Jonathan Ripp, MD, MPH
Professor of Medicine, Medical Education and Geriatrics and Palliative Medicine, Dean for Well-Being and Resilience and Chief Wellness Officer, Icahn School of Medicine at Mount Sinai
Jonathan Ripp, MD, MPH received both his undergraduate and medical degrees from Yale University and completed internship and residency in Internal Medicine (IM) at the Mount Sinai Hospital in New York City. In the role of chief wellness officer, Dr. Ripp oversees efforts to assess and provide direction for system- and individual-level interventions designed to improve well-being for all students, residents, fellows, and faculty in the Mount Sinai Health System.
He is the former Associate Dean of GME for Trainee Well-Being within the ISMMS Office of Graduate Medical Education’s in which capacity he served to help spread well-being initiatives across the training programs of the Mount Sinai Health System. Dr. Ripp also co-founded and is the former Director of the ISMMS Department of Medicine’s Advancing Idealism in Medicine (AIM) Initiative. In the Department of Medicine, Dr. Ripp serves as core faculty for the IM Residency Training Program and faculty in the Mount Sinai Visiting Doctors home-based primary care program.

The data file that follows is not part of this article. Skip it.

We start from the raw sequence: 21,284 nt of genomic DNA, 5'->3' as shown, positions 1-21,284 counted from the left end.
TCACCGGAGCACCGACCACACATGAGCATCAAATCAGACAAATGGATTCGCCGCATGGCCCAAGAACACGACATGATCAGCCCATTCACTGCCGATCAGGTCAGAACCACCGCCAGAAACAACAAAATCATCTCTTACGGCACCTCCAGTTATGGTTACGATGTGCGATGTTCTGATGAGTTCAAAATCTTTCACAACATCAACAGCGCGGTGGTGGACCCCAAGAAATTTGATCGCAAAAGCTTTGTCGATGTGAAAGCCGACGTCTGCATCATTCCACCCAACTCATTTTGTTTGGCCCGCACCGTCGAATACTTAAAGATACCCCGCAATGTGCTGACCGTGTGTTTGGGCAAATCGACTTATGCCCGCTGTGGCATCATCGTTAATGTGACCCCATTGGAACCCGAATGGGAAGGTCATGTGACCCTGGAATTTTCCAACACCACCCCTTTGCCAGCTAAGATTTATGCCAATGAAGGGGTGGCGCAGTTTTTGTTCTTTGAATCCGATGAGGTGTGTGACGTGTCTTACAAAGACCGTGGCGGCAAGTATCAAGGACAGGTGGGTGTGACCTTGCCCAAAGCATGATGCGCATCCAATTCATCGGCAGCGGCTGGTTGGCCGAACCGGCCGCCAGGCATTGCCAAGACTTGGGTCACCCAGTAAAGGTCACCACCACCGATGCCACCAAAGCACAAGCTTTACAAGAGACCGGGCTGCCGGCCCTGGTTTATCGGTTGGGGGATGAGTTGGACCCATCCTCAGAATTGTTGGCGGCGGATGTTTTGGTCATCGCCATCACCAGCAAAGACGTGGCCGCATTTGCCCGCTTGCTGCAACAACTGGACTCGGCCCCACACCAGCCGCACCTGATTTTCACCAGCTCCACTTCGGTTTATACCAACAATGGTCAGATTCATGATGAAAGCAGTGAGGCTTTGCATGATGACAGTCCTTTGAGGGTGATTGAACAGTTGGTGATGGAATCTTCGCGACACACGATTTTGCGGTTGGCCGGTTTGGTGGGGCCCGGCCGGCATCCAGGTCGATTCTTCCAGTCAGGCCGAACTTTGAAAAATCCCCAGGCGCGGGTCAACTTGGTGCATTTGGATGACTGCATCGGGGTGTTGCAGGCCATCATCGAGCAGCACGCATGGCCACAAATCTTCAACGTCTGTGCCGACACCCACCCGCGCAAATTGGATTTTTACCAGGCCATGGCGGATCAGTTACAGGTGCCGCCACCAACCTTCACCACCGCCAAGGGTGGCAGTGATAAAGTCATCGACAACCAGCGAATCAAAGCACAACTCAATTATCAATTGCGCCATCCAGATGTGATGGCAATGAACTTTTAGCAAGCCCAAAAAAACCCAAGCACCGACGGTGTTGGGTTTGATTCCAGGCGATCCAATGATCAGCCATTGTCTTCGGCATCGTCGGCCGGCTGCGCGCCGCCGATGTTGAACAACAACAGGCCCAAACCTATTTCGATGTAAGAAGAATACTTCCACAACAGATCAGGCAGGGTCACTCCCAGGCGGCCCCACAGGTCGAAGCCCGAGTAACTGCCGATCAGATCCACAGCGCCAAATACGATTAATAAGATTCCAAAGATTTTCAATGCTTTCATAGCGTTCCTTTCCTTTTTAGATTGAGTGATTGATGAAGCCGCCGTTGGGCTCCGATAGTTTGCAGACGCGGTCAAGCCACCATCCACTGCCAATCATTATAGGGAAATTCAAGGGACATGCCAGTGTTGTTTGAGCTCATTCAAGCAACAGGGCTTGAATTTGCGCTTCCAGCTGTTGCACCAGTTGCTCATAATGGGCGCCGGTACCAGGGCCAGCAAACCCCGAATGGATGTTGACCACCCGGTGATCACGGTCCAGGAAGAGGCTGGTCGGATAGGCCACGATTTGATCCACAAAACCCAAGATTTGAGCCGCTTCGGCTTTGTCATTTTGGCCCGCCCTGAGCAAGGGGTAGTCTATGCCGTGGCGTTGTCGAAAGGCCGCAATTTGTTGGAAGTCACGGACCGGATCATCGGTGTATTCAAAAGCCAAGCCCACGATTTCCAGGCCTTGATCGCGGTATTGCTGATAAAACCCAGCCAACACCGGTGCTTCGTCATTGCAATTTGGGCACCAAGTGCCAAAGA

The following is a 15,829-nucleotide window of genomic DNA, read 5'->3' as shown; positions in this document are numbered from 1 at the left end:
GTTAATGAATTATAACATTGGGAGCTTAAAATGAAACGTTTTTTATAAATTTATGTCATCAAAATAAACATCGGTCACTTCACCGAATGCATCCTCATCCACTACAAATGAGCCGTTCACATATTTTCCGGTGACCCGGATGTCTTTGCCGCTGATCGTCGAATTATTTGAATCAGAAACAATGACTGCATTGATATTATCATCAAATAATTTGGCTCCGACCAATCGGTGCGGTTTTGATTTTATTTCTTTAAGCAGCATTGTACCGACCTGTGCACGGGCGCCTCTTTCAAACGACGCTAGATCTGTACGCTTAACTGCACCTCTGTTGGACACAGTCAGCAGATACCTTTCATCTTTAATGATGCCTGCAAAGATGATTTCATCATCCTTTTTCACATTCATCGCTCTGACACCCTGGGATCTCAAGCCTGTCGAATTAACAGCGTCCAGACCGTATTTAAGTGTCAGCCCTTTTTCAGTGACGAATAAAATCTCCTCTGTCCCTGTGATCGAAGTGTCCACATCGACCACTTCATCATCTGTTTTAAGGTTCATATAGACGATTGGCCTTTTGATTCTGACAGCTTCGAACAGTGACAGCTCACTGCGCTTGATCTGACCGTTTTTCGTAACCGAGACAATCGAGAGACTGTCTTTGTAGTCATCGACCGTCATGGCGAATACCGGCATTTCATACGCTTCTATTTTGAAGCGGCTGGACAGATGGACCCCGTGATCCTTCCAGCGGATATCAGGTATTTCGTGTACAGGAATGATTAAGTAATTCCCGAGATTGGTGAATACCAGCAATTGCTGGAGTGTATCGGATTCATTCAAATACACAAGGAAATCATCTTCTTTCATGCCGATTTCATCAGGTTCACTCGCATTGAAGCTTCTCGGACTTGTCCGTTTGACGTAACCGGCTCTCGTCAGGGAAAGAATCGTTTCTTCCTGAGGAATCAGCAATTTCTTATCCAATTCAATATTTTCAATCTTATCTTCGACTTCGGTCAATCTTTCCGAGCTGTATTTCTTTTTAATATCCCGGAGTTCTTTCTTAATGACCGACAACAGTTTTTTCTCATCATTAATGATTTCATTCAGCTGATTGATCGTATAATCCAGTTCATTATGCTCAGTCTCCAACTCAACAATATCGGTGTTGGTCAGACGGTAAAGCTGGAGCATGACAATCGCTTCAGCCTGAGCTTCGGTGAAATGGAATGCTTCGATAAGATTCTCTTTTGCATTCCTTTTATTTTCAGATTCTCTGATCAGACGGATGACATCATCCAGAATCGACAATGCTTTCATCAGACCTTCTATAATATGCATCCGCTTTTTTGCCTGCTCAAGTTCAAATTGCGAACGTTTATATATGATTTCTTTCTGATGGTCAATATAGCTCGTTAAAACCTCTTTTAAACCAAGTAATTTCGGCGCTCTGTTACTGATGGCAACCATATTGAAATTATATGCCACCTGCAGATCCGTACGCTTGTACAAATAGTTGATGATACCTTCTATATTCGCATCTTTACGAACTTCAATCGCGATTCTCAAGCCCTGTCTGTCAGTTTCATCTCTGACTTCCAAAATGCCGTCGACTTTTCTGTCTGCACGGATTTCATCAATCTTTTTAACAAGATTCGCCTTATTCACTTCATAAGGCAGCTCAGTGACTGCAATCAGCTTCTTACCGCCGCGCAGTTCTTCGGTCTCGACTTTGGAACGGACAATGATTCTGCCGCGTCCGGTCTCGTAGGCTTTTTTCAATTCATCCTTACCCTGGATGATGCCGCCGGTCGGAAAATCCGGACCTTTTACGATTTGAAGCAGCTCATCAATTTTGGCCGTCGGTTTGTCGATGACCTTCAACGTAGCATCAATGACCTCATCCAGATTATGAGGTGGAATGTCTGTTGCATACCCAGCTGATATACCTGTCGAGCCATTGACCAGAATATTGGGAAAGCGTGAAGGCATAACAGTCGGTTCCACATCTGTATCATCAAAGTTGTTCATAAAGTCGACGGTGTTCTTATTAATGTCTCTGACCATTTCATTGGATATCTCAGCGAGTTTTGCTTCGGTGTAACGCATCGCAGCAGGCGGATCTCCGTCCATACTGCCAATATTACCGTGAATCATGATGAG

In addition, Dr. Ripp is the Co-founder and Co-Director of CHARM, the Collaborative for Healing and Renewal in Medicine, an international group of medical educators, academic medical center leaders, experts in burnout research, and interventions, and learners all working to promote learner and trainee wellness. Recognized for his leadership in this area, Dr. Ripp has been invited to participate in the Accreditation Council on Graduate Medical Education (ACGME) Symposia on Physician Well-Being, join the American College of Physician's Promoting Physician Wellness Task Force and participate in the National Academy of Medicine’s Action Collaborative on Clinician Well-being and Resilience.
Dr. Ripp’s primary research interest is in physician burnout and well-being, for which he has received grant support and has published and lectured widely. His multicenter studies have served to better elucidate the causes and consequences of physician burnout and have explored interventions designed to promote trainee well-being.